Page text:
The slave resource server 1212 may be configured to support test protocols that test resources on DUTs in the slave test slots 758. The test protocols implemented by the slave resource server 1212 may provide DUTs in the slave test slots 758 with resource requests (memory resource requests, processor resource requests, audio/video resource requests, network resource requests, other types of hardware resource requests, etc.), and determine whether or not those DUTs are able to satisfy the resource requests. In some implementations, the slave server resource server 1212 may maintain an error log of whether or not specific DUTs could satisfy resource requests according to test protocols.

The slave probe container 1214 may comprise a set of probes for accessing ports of DUTs in the slave test slots 758. The slave probe container 1214 may include probes for accessing LAN ports, Wi-Fi ports, FXS ports, MoCA ports, etc. FIG. 13 shows an example of the slave probe container 1214 in greater detail.

The slave test management server 1216 may be configured to identify specific DUTs and/or tests for specific DUTs in the slave test slots 758. The slave test management server 1216 may be configured to select various tests including provisioning/SIP tests, CMS tests, DOCSIS/WAN tests, CMTS-related tests, tests of resources, etc.

The RF taps 1208 may comprise RF taps configured to couple the slave test system 754 to device interfaces 904, e.g., as shown in FIG. 9.

FIG. 13 illustrates a master test system 752 and a slave test system 754 coupled to a device interface 1302 and a DUT 804, according to some implementations. The device interface 1302 includes an RF splitter 1222 coupled to a LAN bridge 1224. The DUT 804 may include a LAN port 1234, a Wi-Fi port 1236, an SIP port 1240, a provisioning port 1242, and an FXS port 1238.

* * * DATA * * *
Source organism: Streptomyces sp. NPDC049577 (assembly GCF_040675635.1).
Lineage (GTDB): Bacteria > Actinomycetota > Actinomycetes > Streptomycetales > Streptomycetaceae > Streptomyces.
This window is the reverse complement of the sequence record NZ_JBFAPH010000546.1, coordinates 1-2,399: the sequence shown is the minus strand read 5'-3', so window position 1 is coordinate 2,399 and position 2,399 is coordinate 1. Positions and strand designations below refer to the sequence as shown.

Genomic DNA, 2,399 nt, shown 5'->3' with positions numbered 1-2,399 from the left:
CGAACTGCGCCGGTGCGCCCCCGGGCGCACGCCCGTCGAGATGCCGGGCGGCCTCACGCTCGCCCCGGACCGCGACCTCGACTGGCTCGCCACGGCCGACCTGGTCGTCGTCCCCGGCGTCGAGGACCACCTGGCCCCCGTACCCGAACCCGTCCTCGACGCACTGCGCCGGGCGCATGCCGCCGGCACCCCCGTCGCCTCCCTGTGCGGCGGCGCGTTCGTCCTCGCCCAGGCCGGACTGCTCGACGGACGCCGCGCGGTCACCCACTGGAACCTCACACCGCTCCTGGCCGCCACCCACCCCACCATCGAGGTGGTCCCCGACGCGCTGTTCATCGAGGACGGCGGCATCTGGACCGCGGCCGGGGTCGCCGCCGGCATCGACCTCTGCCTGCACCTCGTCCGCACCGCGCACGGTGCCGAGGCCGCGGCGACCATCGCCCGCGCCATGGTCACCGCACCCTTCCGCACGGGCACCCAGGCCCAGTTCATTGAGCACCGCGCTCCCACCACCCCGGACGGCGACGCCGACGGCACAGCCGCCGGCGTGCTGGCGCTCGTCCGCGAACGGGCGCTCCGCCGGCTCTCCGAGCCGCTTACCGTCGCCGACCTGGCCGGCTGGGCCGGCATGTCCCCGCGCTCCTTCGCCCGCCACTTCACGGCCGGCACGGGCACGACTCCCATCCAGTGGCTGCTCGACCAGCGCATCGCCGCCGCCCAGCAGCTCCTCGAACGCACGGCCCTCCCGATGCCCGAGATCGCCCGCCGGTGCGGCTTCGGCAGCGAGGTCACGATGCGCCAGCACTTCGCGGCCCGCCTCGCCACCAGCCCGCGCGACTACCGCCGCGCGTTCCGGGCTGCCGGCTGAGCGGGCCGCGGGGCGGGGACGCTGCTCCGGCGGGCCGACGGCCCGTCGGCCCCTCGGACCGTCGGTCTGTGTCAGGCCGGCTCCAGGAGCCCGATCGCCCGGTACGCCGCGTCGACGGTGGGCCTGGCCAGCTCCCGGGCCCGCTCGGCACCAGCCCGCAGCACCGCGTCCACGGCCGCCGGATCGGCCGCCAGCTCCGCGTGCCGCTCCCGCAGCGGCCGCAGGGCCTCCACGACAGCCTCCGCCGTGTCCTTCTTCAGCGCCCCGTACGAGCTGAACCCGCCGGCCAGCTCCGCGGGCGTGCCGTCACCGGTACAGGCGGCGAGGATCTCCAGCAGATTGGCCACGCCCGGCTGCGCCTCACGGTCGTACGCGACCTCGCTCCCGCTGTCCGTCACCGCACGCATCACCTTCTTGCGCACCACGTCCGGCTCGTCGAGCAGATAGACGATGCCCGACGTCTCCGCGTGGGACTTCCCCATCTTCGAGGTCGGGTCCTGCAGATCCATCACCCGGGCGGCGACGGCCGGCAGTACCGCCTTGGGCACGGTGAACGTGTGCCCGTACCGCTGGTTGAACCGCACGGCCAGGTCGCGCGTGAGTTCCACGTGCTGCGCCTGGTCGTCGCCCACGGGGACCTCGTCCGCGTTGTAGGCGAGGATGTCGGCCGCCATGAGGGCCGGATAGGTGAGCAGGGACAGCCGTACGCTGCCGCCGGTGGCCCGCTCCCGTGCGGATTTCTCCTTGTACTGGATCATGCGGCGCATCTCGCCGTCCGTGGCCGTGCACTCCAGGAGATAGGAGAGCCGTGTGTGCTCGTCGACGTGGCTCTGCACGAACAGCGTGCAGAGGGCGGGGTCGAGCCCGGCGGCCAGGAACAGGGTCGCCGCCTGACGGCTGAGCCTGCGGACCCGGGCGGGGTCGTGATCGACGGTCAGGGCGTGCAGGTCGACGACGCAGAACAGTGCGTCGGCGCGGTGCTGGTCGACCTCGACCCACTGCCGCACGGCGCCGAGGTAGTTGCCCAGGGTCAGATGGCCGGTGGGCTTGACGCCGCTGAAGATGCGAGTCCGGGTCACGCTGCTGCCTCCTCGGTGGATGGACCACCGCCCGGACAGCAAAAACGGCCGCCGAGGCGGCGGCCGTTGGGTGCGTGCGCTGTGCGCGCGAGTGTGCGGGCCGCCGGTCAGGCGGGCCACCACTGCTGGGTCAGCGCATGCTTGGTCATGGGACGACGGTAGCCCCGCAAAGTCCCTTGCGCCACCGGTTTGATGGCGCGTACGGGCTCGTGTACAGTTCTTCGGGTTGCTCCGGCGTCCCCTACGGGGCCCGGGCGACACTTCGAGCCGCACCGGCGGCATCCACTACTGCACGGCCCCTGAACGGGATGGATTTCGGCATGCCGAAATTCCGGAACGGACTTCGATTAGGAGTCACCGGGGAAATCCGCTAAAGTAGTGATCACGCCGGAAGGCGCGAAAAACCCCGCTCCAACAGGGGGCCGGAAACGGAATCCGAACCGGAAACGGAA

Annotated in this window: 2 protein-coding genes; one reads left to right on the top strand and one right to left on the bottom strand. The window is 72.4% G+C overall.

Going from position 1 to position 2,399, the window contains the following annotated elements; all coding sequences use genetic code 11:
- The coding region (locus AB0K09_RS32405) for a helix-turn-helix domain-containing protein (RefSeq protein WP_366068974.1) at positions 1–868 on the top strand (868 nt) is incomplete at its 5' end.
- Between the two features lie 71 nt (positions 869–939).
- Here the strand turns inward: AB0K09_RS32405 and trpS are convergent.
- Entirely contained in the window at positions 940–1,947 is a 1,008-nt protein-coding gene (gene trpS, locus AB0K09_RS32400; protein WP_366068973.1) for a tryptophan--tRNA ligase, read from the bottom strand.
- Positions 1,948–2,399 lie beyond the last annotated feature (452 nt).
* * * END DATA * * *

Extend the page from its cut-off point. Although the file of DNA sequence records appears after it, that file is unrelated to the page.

In some embodiments, the master probe container 1018 may include probes for the DUTs within the master test slots 756 and probes for the DUTs within the slave test slots 758. That way, the master test system 752 can gather and evaluate the test results from each of the tests performed on the DUTs of both the master and slave racks. For example, the master test system 752 may couple the SIP probe 1034 and the provisioning probe 1036 of the master probe container 1018 respectively to the SIP port 1240 and to the provisioning port 1242 of the DUT 804. In other embodiments, probes within the master probe container 1018 may receive test results from probes within the slave probe container 1218 for evaluation by the master test system 752.

In some embodiments, the master probe container 1018 may include probes to the DUTs within the master test slots 756 alone, e.g., when the tests must be done locally, when the demands would be too onerous, or under other circumstances. In such embodiments, the slave probe container 1218 may have local probes to the DUTs within the slave test slots 758. For example, the slave test system 754 may include one or more LAN probes 1226, one or more Wi-Fi probes 1228, one or more FXS probes 1230, and one or more MoCA probes 1232.

In some embodiments, the LAN port 1234 may be coupled to the LAN probe 1226; the Wi-Fi port 1236 may be coupled to the Wi-Fi probe 1228; the FXS port 1238 may be coupled to the FXS probe 1230; the SIP port 1240 may be coupled to the SIP probe 1034; the provisioning port 1242 may be coupled to the provisioning probe 1036; and the splitter 1222 may be coupled to the MoCA probe 1232. The slave probe container 1018 may be configured to virtualize and/or otherwise support probes configured to gather data from ports of DUTs in the slave test slots 758 in accordance with test protocols.

FIG. 14 illustrates a high-level hardware architecture of a testing network 1400 for cable modem tests using a master test system 752 and a plurality of slave test systems 754, according to some implementations. The testing network 1400 may include several, e.g., nine, slave test systems 754 (shown as a first slave test system 754(1), a fourth slave test system 754(4), and a ninth slave test system 754(9)).

The master test system 752 may include a CMTS 1412, a diplexer 1402, a first RF tap 1404, and a second RF tap 1406. Each slave test system 754 may comprise a first RF tap 1408 and a second RF tap 1410. The diplexer 1402 exhibits a 1.3 dB loss. Each RF tap 1404-1410 exhibits a 1.7 db loss from its input port to its pass-through output port. Accordingly, in this example, the master test system 752 includes one diplexer 1402 and two RF taps 1404, 1406, and exhibits a 4.7 dB loss. If the master test system 752 receives a 45 dB signal, it will provide a 40.3 dB signal to the first slave test system 754(1). Each slave system 754 includes two RF taps 1408, 1410, and thus exhibits a 3.4 dB loss across it.